Furthermore, while electronic gadgets are cheap and plentiful, necessities such as housing, education, food, cars, and other basic expenditures feel more expensive than they did in the 1970s, when I first paid rent and bought my own groceries.

One year I lived in a new high-rise apartment building of the type that now charges $1000+ for a studio, but I shared a 3-BR unit with two other students for a TOTAL (not individual) rent of $375, including utilities, so my share was $125 out of a monthly income of $500, exactly at what was once considered the ideal figure of 25% of my income.

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theruntMay. 17, 13 8:16 PM

Workers gain leverage in seeking higher wages when they can do so collectively. Those who feel unions damage our economy largely base that assumption on Fox talking points.

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erikj3May. 17, 13 9:00 PM

CEO pay has skyrocketed over the last 40 years, productivity has increased as well, and yet, the wage of the average worker has gone nowhere. If our elected "leaders" had a clue, they'd do something about it, but the 1% has captured the whole government, and therefore, nothing will change. RIP Middle Class.

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jpcooperMay. 17, 1311:13 PM

Mr Obama, Mr Dayton please cut my taxes so my take home pay will raise!....... Do you think they will listen?

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gilgamesh23May. 18, 13 1:09 AM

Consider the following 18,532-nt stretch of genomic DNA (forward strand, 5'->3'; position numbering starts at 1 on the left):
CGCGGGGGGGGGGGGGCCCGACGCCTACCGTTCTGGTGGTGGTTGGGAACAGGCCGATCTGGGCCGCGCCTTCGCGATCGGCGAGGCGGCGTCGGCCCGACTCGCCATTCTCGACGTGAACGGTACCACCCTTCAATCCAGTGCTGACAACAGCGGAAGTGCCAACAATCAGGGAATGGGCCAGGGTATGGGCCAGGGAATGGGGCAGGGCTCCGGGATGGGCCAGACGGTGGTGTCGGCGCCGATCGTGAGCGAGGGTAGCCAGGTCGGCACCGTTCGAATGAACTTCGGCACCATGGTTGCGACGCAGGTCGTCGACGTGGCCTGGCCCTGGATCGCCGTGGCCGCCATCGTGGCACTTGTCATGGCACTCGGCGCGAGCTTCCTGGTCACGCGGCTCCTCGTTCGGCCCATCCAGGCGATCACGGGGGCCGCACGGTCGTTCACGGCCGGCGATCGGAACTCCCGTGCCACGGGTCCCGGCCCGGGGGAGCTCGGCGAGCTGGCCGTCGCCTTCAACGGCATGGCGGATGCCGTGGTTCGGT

Here is the math that we should all be acquainted with. U.S. GDP is about $16 trillion, give or take. Divide that by the number of people in the country, 300 million, and you get roughly $50,000. That's per person. But of those people, about 160 million people work. The rest are retired, children, stay-at-home parents, or unemployed. So, if you divide the total output of the country by the number of workers, it's about $100,000. When you talk salary, most people don't include the benefits, but those have a financial value. You also need to include employer social security matching. If you have a job with good benefits and earn about $80k, then your actual compensation is probably about $100,000. Bottom line: what's an average job in the United States? It pays an $80,000 salary with employer 401k matching and a good health plan. That sounds crazy to most people, which just proves how much the widening of the wage-productivity gap has been swept under the rug for decades.

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jathu001May. 18, 13 4:59 AM

Problem is, the mindset of the top 1% has long ago left America in the dust and could care less about patriotism. Gone are the employers who took pride in seeing the success of their workers and their families--who saw this as a reflection of their own success. (Think "It's a Wonderful Life"). Colleges need to start teaching business economic models and ETHICS that promote success for employees too, and not just CEOs and stockholders.